Plan administrators charged with administering Employee Retirement Income Security Act-governed severance plans are often confronted with the question of whether they should conduct an independent investigation into the reasons the employer-plan sponsor terminated an individual’s employment before deciding whether to grant or deny the individual’s claim for severance benefits. The decision to conduct such an investigation, and, the breadth of such an investigation, may have consequences in the event of litigation.
This article provides some guidance to plan fiduciaries in evaluating claims for severance benefits.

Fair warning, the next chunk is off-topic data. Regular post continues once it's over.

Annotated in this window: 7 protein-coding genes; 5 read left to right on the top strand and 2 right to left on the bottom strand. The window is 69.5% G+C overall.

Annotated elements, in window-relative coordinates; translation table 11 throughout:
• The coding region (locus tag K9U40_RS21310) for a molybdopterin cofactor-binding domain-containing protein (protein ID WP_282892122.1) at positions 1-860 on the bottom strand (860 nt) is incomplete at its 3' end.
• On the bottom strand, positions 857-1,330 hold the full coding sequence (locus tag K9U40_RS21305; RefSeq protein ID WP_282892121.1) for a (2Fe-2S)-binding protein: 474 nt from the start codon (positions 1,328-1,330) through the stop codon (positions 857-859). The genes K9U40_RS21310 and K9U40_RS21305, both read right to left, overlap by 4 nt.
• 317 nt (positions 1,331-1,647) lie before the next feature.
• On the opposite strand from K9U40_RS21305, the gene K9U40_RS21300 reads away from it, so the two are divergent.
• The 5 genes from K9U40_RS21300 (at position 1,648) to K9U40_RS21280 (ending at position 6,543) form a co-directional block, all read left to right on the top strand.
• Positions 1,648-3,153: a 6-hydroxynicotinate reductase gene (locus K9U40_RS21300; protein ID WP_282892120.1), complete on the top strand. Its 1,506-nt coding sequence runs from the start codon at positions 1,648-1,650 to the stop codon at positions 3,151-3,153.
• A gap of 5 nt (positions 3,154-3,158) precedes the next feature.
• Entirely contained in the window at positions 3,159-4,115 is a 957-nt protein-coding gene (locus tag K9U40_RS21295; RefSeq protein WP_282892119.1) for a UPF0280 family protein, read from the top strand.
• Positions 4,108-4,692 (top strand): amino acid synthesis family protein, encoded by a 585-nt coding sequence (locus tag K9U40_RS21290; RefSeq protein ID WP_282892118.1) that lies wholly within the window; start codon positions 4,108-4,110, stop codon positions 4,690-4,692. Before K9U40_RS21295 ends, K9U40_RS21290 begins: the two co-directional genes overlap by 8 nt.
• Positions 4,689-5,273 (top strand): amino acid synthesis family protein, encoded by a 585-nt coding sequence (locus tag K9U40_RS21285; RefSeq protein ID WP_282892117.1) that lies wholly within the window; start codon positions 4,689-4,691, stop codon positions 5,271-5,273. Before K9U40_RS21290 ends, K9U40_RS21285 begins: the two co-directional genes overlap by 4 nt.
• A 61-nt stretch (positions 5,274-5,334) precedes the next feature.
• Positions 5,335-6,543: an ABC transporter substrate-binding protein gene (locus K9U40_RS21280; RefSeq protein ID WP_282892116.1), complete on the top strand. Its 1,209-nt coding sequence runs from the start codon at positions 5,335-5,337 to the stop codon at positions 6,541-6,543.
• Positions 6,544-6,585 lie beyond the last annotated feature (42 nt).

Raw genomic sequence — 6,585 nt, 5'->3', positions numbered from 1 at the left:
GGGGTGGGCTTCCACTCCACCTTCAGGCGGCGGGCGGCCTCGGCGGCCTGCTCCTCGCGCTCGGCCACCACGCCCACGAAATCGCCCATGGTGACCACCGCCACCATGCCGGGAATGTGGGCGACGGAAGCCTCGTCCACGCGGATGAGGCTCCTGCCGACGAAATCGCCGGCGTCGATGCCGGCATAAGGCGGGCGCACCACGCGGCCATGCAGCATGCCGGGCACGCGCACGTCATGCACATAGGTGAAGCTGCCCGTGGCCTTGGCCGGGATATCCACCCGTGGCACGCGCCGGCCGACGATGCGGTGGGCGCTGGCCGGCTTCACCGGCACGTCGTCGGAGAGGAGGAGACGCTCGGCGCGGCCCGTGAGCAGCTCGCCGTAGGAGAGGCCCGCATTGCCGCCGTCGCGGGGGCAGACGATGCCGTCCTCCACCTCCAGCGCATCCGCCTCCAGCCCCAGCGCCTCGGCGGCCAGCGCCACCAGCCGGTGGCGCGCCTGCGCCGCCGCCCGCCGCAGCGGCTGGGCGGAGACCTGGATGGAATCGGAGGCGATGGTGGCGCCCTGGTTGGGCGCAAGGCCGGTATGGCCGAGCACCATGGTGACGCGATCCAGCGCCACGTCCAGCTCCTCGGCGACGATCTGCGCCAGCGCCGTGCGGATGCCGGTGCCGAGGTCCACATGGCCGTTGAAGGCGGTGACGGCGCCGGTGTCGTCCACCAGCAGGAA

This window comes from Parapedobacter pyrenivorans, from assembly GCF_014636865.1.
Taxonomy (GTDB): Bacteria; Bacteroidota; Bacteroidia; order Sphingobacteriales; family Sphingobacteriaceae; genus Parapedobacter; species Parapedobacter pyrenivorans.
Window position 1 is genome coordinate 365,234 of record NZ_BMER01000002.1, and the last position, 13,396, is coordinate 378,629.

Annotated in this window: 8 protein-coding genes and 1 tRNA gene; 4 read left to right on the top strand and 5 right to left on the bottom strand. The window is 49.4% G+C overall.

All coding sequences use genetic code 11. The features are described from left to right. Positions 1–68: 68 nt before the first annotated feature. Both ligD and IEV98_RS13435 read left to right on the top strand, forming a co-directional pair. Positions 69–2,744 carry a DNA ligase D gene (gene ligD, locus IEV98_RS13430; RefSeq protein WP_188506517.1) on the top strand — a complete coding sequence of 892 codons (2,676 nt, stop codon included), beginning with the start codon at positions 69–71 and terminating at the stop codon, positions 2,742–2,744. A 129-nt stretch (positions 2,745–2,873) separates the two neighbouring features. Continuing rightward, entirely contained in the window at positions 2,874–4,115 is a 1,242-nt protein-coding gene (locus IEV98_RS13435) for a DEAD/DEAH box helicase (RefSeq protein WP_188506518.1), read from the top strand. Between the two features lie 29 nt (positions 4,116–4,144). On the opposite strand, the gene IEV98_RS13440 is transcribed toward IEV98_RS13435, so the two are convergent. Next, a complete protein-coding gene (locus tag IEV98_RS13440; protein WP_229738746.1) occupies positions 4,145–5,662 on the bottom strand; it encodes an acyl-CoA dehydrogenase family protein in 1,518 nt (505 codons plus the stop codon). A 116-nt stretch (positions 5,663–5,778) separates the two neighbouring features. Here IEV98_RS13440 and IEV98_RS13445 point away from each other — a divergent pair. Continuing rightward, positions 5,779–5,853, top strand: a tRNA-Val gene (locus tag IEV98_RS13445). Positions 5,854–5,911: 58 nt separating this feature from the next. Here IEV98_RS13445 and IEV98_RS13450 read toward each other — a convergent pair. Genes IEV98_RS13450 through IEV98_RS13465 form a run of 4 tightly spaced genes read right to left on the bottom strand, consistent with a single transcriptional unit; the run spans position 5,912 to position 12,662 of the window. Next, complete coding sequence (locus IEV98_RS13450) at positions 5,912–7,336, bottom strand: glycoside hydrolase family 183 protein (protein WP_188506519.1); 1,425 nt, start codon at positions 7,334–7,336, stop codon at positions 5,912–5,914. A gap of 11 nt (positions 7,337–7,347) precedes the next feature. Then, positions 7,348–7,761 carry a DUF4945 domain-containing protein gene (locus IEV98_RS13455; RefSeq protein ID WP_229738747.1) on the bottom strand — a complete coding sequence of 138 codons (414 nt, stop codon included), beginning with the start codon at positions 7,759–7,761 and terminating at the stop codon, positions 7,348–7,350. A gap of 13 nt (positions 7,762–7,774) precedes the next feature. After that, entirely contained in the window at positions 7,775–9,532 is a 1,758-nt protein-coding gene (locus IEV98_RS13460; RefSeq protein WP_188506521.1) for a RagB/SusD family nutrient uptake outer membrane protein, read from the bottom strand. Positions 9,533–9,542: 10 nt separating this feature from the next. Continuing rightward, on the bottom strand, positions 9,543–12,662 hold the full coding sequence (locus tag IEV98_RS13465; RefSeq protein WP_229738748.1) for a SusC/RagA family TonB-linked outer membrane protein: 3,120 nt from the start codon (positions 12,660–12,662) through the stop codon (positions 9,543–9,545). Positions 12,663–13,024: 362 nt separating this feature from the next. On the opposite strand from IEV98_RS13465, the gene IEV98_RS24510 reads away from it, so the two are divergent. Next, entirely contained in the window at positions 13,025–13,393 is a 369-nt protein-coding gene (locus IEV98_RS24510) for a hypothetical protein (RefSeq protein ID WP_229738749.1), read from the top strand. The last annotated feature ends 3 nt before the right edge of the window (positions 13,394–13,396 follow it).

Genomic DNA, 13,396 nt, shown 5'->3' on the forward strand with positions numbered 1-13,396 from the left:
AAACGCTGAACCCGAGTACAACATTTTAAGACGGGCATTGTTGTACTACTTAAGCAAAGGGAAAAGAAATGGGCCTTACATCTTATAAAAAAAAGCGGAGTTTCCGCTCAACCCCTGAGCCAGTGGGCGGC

Many severance plans provide that an employee is ineligible for benefits if terminated “for cause” and define cause as, among other things: neglect in performing one’s duties, misconduct, or unsatisfactory performance. A threshold question for those charged with the responsibility for deciding severance benefit claims and appeals is thus whether the employee was in fact terminated “for cause.” Whether and, if so, how “for cause” is defined is controlled by the terms of the plan. What is required of plan fiduciaries under these circumstances? May they accept the employer’s stated reason for the employee’s discharge? Must they conduct an independent investigation into the reasons for the employee’s discharge? Somewhat surprisingly, there are relatively few reported decisions addressing whether a plan fiduciary has an obligation to conduct an independent investigation into an employer’s reasons for discharging an employee.